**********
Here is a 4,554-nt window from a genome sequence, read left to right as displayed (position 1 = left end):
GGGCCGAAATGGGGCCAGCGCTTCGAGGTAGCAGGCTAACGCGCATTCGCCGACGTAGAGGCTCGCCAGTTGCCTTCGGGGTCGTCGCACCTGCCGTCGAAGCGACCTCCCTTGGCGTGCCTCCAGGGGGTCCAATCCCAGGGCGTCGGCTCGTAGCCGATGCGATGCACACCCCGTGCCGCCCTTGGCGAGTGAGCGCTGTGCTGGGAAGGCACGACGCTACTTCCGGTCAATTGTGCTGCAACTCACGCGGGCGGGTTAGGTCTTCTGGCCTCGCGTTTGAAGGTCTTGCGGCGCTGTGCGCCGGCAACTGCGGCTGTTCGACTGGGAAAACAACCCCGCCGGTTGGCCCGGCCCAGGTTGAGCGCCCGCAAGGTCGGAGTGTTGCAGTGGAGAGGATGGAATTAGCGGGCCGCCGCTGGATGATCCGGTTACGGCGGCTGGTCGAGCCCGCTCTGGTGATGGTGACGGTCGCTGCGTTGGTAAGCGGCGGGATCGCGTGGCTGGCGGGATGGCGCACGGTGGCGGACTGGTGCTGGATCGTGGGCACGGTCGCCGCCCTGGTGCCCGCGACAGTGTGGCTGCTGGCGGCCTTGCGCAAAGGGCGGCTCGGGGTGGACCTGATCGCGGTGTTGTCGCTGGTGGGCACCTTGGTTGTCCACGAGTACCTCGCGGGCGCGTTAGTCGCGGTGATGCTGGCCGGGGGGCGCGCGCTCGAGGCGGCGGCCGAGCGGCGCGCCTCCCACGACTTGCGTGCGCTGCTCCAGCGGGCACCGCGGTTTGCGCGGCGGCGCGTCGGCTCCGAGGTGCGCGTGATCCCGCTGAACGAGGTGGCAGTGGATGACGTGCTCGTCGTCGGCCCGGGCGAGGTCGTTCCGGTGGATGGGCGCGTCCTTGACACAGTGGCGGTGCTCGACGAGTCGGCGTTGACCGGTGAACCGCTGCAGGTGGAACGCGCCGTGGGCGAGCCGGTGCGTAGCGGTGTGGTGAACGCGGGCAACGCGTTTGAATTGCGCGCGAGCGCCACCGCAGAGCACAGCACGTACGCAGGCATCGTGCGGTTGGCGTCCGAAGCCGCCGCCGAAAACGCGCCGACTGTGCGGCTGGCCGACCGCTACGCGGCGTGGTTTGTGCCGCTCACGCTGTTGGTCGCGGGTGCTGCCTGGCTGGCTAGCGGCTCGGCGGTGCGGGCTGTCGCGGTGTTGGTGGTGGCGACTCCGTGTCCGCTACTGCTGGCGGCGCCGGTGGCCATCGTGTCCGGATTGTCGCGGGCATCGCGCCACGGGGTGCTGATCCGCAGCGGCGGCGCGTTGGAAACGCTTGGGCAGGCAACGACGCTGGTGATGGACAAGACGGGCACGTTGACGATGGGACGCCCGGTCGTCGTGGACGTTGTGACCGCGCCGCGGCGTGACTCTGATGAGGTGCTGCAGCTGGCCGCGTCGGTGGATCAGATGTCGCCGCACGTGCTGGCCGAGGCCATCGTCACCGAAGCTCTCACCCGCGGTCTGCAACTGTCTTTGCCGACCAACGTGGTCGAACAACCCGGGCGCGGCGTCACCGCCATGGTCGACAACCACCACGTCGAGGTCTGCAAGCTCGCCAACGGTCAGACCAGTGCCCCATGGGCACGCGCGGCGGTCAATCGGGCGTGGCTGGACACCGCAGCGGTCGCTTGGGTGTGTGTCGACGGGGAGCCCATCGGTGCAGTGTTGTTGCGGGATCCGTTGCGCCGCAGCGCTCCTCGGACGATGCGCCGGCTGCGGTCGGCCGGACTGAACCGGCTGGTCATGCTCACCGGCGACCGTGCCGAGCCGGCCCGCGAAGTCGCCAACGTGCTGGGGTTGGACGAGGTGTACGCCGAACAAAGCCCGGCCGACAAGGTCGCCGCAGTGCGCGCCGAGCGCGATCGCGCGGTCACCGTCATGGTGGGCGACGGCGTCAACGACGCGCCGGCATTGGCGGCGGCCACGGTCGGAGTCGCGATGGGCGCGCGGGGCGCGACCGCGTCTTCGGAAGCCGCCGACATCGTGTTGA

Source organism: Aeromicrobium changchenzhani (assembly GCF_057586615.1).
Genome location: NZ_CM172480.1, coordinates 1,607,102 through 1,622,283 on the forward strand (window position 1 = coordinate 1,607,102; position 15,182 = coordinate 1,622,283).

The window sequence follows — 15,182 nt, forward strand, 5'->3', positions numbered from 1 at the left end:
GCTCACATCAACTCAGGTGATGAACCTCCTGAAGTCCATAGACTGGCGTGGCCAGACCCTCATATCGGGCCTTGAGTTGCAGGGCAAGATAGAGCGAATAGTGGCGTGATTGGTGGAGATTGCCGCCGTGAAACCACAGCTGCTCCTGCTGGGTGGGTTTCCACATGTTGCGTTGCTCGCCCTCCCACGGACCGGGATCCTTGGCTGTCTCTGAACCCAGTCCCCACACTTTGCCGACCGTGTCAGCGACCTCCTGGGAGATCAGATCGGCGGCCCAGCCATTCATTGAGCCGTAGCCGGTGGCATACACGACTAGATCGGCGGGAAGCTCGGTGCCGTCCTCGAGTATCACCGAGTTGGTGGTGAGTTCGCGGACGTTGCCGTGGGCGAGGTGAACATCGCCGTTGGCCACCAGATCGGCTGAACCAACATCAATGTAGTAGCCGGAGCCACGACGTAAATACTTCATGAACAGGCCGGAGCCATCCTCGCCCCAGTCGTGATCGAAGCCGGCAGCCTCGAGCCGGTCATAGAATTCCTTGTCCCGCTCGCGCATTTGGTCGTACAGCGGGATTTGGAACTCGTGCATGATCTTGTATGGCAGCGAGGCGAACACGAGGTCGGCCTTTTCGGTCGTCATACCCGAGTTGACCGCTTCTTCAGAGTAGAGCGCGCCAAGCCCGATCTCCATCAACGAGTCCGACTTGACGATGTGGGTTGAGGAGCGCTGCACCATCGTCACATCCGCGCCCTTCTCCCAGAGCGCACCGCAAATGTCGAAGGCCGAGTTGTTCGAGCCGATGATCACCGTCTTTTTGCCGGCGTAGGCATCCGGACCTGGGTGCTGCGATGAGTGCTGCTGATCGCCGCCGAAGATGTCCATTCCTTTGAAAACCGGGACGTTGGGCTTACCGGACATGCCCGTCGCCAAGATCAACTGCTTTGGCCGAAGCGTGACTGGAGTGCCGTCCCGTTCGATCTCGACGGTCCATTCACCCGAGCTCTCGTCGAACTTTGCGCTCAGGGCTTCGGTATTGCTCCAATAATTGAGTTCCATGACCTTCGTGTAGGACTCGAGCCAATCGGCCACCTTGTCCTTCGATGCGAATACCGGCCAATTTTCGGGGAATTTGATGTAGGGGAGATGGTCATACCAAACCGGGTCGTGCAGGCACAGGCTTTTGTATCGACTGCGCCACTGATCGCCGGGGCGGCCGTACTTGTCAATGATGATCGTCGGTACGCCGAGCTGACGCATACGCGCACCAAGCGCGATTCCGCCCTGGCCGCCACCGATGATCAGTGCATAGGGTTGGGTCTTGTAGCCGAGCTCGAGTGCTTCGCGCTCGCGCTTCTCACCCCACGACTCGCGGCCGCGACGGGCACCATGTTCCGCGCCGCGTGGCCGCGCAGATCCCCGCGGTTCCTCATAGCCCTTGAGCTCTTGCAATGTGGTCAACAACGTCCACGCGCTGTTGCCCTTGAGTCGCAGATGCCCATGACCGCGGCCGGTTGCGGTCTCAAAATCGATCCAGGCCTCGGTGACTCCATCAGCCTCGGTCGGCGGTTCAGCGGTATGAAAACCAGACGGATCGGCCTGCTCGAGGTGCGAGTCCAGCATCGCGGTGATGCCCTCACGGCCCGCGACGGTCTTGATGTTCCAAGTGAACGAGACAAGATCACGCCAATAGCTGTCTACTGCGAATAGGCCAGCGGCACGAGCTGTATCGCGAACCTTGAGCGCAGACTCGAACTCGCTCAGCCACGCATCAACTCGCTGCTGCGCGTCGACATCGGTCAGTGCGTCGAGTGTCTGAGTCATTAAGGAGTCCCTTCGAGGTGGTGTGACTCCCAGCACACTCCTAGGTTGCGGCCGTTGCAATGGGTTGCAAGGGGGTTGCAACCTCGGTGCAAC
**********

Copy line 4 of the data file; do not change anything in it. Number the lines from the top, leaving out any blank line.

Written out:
Genome location: NZ_CM172480.1, coordinates 1,607,102 through 1,622,283 on the forward strand (window position 1 = coordinate 1,607,102; position 15,182 = coordinate 1,622,283).